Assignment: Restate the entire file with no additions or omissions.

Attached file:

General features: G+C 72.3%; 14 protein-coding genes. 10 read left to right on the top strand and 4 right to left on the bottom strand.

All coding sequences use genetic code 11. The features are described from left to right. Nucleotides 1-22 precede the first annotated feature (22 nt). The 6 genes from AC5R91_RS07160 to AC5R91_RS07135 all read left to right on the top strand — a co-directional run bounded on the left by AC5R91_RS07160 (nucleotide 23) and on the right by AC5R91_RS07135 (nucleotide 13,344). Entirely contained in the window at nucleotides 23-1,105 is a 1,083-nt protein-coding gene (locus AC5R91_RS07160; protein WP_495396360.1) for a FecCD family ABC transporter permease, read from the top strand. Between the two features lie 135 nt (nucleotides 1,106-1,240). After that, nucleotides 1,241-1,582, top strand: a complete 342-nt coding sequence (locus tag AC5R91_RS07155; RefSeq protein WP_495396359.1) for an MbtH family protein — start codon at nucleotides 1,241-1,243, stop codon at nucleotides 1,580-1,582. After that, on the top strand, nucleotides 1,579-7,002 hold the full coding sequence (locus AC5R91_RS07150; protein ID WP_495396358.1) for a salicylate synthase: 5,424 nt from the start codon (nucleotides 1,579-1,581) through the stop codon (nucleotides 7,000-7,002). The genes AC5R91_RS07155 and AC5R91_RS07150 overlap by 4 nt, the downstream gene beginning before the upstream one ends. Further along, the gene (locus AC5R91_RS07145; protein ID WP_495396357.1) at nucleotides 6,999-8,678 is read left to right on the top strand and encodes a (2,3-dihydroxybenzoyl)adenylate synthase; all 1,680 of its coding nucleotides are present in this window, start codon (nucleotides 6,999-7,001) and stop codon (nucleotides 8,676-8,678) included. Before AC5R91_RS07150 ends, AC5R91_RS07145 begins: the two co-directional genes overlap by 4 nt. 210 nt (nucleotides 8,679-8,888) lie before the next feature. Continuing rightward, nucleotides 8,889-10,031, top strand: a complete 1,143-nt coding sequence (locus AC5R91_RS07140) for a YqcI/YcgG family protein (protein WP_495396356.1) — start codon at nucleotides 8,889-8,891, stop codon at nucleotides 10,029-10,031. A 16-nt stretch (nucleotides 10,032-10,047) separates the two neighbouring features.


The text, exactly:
General features: G+C 72.3%; 14 protein-coding genes. 10 read left to right on the top strand and 4 right to left on the bottom strand.

All coding sequences use genetic code 11. The features are described from left to right. Nucleotides 1-22 precede the first annotated feature (22 nt). The 6 genes from AC5R91_RS07160 to AC5R91_RS07135 all read left to right on the top strand — a co-directional run bounded on the left by AC5R91_RS07160 (nucleotide 23) and on the right by AC5R91_RS07135 (nucleotide 13,344). Entirely contained in the window at nucleotides 23-1,105 is a 1,083-nt protein-coding gene (locus AC5R91_RS07160; protein WP_495396360.1) for a FecCD family ABC transporter permease, read from the top strand. Between the two features lie 135 nt (nucleotides 1,106-1,240). After that, nucleotides 1,241-1,582, top strand: a complete 342-nt coding sequence (locus tag AC5R91_RS07155; RefSeq protein WP_495396359.1) for an MbtH family protein — start codon at nucleotides 1,241-1,243, stop codon at nucleotides 1,580-1,582. After that, on the top strand, nucleotides 1,579-7,002 hold the full coding sequence (locus AC5R91_RS07150; protein ID WP_495396358.1) for a salicylate synthase: 5,424 nt from the start codon (nucleotides 1,579-1,581) through the stop codon (nucleotides 7,000-7,002). The genes AC5R91_RS07155 and AC5R91_RS07150 overlap by 4 nt, the downstream gene beginning before the upstream one ends. Further along, the gene (locus AC5R91_RS07145; protein ID WP_495396357.1) at nucleotides 6,999-8,678 is read left to right on the top strand and encodes a (2,3-dihydroxybenzoyl)adenylate synthase; all 1,680 of its coding nucleotides are present in this window, start codon (nucleotides 6,999-7,001) and stop codon (nucleotides 8,676-8,678) included. Before AC5R91_RS07150 ends, AC5R91_RS07145 begins: the two co-directional genes overlap by 4 nt. 210 nt (nucleotides 8,679-8,888) lie before the next feature. Continuing rightward, nucleotides 8,889-10,031, top strand: a complete 1,143-nt coding sequence (locus AC5R91_RS07140) for a YqcI/YcgG family protein (protein WP_495396356.1) — start codon at nucleotides 8,889-8,891, stop codon at nucleotides 10,029-10,031. A 16-nt stretch (nucleotides 10,032-10,047) separates the two neighbouring features.